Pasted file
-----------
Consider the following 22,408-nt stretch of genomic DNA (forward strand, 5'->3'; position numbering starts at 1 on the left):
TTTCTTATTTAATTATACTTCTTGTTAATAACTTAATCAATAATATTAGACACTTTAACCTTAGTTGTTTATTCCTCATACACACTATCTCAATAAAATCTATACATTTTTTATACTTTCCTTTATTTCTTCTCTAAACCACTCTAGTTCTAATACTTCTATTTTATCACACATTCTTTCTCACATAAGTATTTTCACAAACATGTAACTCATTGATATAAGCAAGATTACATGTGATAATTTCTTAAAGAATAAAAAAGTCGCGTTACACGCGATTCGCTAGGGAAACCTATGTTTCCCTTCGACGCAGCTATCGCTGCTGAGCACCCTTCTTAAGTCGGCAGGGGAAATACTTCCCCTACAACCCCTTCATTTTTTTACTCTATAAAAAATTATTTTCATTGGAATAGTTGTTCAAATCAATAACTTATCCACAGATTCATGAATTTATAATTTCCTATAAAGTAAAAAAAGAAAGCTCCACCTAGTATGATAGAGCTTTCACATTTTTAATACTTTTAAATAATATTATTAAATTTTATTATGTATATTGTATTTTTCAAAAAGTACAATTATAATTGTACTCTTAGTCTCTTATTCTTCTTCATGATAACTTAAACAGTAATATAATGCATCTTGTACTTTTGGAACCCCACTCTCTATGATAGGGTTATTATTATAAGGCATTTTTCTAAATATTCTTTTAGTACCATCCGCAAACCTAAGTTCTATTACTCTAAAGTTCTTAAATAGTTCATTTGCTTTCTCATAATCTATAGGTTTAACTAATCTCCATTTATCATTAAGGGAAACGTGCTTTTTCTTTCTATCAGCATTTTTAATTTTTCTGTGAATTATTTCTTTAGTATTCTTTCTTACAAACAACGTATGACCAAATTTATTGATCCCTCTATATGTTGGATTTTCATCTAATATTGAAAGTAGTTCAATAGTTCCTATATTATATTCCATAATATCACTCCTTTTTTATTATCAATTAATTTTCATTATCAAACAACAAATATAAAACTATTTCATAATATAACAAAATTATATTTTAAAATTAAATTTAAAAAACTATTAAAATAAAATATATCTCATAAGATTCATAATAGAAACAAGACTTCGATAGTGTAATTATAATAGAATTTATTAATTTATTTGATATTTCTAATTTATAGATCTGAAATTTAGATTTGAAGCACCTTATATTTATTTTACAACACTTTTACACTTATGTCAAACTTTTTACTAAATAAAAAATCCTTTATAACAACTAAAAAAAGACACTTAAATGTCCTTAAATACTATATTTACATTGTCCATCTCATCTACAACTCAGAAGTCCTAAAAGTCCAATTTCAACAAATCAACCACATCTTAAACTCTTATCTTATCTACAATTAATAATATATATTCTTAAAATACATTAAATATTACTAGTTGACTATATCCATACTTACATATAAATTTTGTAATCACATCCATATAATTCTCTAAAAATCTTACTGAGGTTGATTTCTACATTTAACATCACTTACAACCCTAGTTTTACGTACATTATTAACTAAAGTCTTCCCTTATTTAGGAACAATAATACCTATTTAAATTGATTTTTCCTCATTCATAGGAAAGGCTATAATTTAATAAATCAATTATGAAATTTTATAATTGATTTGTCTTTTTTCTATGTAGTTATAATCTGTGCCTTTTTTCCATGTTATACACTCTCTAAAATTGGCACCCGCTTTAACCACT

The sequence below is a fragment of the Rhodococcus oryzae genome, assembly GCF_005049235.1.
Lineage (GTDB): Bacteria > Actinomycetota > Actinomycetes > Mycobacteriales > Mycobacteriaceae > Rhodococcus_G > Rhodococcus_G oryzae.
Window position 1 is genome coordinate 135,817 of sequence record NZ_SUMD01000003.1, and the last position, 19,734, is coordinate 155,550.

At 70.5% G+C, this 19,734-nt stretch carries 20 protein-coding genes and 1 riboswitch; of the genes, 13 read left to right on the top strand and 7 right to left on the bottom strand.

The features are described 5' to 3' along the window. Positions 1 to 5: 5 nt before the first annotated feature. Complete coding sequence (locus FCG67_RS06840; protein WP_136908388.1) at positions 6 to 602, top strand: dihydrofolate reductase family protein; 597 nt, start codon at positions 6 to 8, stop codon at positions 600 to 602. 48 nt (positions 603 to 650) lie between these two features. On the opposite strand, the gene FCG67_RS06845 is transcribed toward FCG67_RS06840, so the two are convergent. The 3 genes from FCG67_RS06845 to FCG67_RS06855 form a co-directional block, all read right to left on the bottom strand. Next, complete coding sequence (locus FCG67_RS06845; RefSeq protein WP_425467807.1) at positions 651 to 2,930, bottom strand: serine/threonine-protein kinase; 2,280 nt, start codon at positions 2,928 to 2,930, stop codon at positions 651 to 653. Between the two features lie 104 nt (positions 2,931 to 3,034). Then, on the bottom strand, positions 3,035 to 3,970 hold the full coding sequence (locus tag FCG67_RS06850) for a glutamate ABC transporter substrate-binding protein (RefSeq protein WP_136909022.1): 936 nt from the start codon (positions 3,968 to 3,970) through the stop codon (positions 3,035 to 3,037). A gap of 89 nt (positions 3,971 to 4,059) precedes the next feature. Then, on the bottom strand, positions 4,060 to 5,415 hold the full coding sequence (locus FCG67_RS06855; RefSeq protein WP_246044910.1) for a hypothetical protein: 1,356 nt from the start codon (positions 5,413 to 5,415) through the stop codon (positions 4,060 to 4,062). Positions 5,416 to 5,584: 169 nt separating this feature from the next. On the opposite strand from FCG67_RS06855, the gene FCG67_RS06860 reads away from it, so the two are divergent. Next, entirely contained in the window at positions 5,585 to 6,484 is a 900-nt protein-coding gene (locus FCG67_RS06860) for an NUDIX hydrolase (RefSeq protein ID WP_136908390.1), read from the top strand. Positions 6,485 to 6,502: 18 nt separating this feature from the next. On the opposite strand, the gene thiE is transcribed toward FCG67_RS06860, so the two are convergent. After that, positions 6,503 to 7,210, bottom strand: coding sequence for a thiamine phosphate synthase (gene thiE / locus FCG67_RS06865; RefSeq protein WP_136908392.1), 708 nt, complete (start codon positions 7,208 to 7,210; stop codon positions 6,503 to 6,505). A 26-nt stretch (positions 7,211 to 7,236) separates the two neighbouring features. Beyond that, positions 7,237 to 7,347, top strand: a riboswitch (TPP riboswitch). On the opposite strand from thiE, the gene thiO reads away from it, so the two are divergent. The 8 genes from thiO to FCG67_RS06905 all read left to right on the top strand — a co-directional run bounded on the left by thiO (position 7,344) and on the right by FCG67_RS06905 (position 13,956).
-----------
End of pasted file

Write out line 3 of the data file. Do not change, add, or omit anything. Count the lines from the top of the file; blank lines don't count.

The sequence below is a fragment of the Rhodococcus oryzae genome, assembly GCF_005049235.1.